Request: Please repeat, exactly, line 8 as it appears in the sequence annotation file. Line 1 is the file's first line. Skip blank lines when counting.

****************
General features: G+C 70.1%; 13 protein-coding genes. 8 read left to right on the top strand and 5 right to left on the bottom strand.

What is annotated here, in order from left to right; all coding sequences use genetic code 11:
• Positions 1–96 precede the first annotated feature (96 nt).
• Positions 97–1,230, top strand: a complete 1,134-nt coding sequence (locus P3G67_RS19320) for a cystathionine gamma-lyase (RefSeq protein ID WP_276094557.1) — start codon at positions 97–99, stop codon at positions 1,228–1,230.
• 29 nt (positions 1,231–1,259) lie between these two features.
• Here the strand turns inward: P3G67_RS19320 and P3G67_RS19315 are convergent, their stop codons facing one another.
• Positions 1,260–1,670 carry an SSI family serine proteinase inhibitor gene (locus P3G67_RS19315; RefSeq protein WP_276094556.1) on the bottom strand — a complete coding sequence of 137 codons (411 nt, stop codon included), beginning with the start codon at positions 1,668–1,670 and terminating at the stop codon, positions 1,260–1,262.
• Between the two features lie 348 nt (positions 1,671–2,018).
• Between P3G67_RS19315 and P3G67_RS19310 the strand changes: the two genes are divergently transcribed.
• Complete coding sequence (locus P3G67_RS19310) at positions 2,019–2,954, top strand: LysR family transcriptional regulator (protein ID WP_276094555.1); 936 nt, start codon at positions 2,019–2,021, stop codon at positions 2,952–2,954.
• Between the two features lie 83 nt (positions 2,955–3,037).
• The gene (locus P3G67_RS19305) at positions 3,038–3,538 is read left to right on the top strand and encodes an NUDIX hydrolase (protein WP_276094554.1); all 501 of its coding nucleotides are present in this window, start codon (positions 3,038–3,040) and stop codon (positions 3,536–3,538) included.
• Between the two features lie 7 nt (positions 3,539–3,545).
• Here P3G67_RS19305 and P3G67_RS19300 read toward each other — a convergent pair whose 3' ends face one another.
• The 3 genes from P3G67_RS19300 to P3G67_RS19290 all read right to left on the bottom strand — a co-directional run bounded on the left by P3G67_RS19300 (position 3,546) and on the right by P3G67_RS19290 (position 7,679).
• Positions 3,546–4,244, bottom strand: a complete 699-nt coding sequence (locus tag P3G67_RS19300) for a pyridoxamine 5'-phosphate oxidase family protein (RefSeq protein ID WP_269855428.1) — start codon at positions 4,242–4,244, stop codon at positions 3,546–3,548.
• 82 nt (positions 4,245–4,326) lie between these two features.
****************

• Between the two features lie 348 nt (positions 1,671–2,018).